2020 marked a difficult financial year for many colleges thanks to the COVID-19 pandemic, from lower ticketing, merchandise and food and beverage sales thanks to the limited to no fans allowed at games through the extra costs associated with regular COVID-19 testing and quickly-rearranged games through general university issues around tech costs for remote learning and/or declining enrollments resulting from a remote-only environment. That led to some conferences like the Pac-12 proposing the use of their media rights as collateral for a shared credit facility that their schools could access, and to some schools like Memphis making individual loan deals. But it turns out that the SEC has gone one step further, making a deal with Truist and Regions Bank to borrow against their future rights earnings from their lucrative first-tier contract with ESPN that’s set to start in 2024, and distributing that borrowed money to member schools immediately. Here’s more on that from Ross Dellenger of Sports Illustrated:
The league has distributed $23 million in supplemental revenue to each of its 14 members in an effort to help offset the financial impact of COVID-19, commissioner Greg Sankey confirmed to Sports Illustrated in an interview this week. The league is financing the distribution of $322 million by accessing future earnings from its multimillion-dollar media rights deal with ESPN that begins in 2024.
The SEC is the only conference to have announced additional distribution to its schools, and the amount is significant. The one-time additional revenue is more than half of the conference’s 2019–20 traditional revenue distribution ($45.5M per school). And still for some programs, the amount is a small portion of the revenue lost during the pandemic.
SEC schools lost an average of $45 million in revenue this past academic year, with some programs losing as much as $70 million, Sankey says. In addition to the lost revenue—much of it from football ticket sales—each SEC school spent at least $2 million on COVID-19 testing.
There are a couple of interesting elements to this. For one, it’s notable that the conference just went ahead and did this and distributed the money to the schools. While the Pac-12’s proposal of a shared facility that schools could access may sound better from a sense of “only those who need it will take it,” that seems problematic in college sports in particular; without a draft or free agency, recruitment is everything, and “Don’t go to that school! Their athletics department is in such bad shape that they needed a loan, while we didn’t” could be a decent negative recruitment pitch. (And the Freedom of Information Act aspects to college sports reporting make it pretty likely that any school’s decision would eventually come out.)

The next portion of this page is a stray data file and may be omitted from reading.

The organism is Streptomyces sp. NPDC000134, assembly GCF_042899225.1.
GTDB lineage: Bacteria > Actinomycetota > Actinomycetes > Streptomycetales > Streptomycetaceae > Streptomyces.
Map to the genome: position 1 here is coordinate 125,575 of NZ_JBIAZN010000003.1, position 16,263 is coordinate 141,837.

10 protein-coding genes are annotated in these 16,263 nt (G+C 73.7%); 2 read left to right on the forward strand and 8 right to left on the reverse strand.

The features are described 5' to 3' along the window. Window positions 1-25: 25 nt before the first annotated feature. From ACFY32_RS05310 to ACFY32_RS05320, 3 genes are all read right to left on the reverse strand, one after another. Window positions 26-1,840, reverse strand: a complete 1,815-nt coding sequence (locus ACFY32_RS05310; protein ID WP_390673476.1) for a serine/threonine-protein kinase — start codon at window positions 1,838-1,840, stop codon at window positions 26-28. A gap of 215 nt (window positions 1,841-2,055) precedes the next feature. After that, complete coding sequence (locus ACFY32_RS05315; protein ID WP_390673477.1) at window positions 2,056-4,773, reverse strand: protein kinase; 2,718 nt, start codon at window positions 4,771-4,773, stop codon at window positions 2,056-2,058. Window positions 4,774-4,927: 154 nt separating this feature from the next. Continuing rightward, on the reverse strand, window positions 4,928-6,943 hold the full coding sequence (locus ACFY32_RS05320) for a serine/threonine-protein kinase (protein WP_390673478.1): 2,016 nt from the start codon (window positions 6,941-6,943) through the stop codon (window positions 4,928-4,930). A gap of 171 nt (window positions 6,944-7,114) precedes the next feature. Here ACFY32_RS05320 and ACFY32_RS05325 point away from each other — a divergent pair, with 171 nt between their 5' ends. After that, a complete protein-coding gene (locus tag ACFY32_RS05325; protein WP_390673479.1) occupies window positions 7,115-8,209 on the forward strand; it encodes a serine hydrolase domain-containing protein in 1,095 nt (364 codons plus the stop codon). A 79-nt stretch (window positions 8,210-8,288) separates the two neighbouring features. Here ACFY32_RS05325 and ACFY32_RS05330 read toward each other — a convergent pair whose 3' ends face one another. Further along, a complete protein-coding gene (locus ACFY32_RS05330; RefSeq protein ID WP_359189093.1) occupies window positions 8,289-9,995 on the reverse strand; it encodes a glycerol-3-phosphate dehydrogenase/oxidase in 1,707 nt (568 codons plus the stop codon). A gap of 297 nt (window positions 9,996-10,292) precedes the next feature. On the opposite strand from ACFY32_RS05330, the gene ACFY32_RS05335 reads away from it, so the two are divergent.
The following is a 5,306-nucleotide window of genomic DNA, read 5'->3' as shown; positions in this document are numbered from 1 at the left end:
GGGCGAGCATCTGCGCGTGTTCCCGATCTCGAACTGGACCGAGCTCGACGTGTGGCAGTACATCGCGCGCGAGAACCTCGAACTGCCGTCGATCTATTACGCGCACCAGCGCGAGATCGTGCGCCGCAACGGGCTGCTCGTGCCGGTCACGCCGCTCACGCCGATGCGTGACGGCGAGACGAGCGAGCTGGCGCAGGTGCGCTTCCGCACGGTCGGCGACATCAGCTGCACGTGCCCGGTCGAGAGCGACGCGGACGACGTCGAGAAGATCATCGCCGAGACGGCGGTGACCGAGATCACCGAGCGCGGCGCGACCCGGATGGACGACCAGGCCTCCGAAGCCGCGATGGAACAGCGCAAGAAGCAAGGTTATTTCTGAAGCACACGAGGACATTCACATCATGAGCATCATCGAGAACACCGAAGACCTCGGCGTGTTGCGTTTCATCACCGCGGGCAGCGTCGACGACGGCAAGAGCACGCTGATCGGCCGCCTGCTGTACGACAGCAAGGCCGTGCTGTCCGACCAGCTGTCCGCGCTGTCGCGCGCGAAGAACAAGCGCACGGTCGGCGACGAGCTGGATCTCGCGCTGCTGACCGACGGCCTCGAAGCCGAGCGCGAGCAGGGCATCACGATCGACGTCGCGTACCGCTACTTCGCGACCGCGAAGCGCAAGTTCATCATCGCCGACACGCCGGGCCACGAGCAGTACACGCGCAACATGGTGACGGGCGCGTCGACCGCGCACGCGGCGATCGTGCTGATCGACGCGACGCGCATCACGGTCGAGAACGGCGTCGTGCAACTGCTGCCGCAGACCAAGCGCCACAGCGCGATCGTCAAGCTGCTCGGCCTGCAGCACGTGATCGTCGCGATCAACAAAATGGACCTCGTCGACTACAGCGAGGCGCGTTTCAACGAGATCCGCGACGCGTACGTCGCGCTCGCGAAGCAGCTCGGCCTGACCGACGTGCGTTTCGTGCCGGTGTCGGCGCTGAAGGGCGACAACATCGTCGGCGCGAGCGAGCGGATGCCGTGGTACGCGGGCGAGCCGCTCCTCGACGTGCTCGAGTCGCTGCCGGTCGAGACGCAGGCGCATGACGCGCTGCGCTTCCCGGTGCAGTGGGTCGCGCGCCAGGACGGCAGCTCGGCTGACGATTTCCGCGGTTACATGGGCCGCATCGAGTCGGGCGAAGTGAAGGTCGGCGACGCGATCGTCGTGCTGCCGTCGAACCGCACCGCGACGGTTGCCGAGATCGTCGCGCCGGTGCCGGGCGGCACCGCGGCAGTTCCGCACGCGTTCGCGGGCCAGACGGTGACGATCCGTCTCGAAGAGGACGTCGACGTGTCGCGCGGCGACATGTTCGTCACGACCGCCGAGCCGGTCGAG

The SEC has conveniently avoided those conversations by just taking this loan against future conference rights and immediately handing it out to all schools. And all schools should have a use for this, especially as the money isn’t that restricted. Dellenger’s piece notes that “the expectation is these funds would be used to support athletes,” but like traditional media rights distributions, schools are free to use the money however they want. So this is money schools can use where it’s needed, and all of the SEC’s schools (like every school nationwide) could probably use some cash right now.
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In a lot of ways, this is really a classic example of when a loan can be good. The SEC’s schools are currently facing at least somewhat of a cash crunch from the circumstances of 2020. But their future earning potential from media rights is pretty assured, especially with this deal being with ESPN; ESPN parent corporation Disney will certainly be around and able to pay in 2024, something that might be more iffy if this was with a tech startup. And already having a media rights deal locked in is another advantage the SEC has over the Pac-12, which still has its rights up for grabs beyond 2023-24. Solidifying a new rights deal will be the key issue for new Pac-12 commissioner George Kliakoff, and a good deal there might give that conference similar flexibility going forward to what the SEC showed here; some issues with the Pac-12’s loan plan came from their future media rights not being locked down.
Thus, a conference-wide move like this from the SEC comes at the cost of some interest and some future deductions against rights fees in return for getting the money now. But getting that money now puts the schools in much stronger positions. And while this slightly diminishes what they’ll get over the last half of the decade, that seems worth it in return for not having to scramble now in the wake of overwhelming losses. This feels like a smart move from the conference, and one that may help its schools remain a dominant athletics force even amidst budget crunches.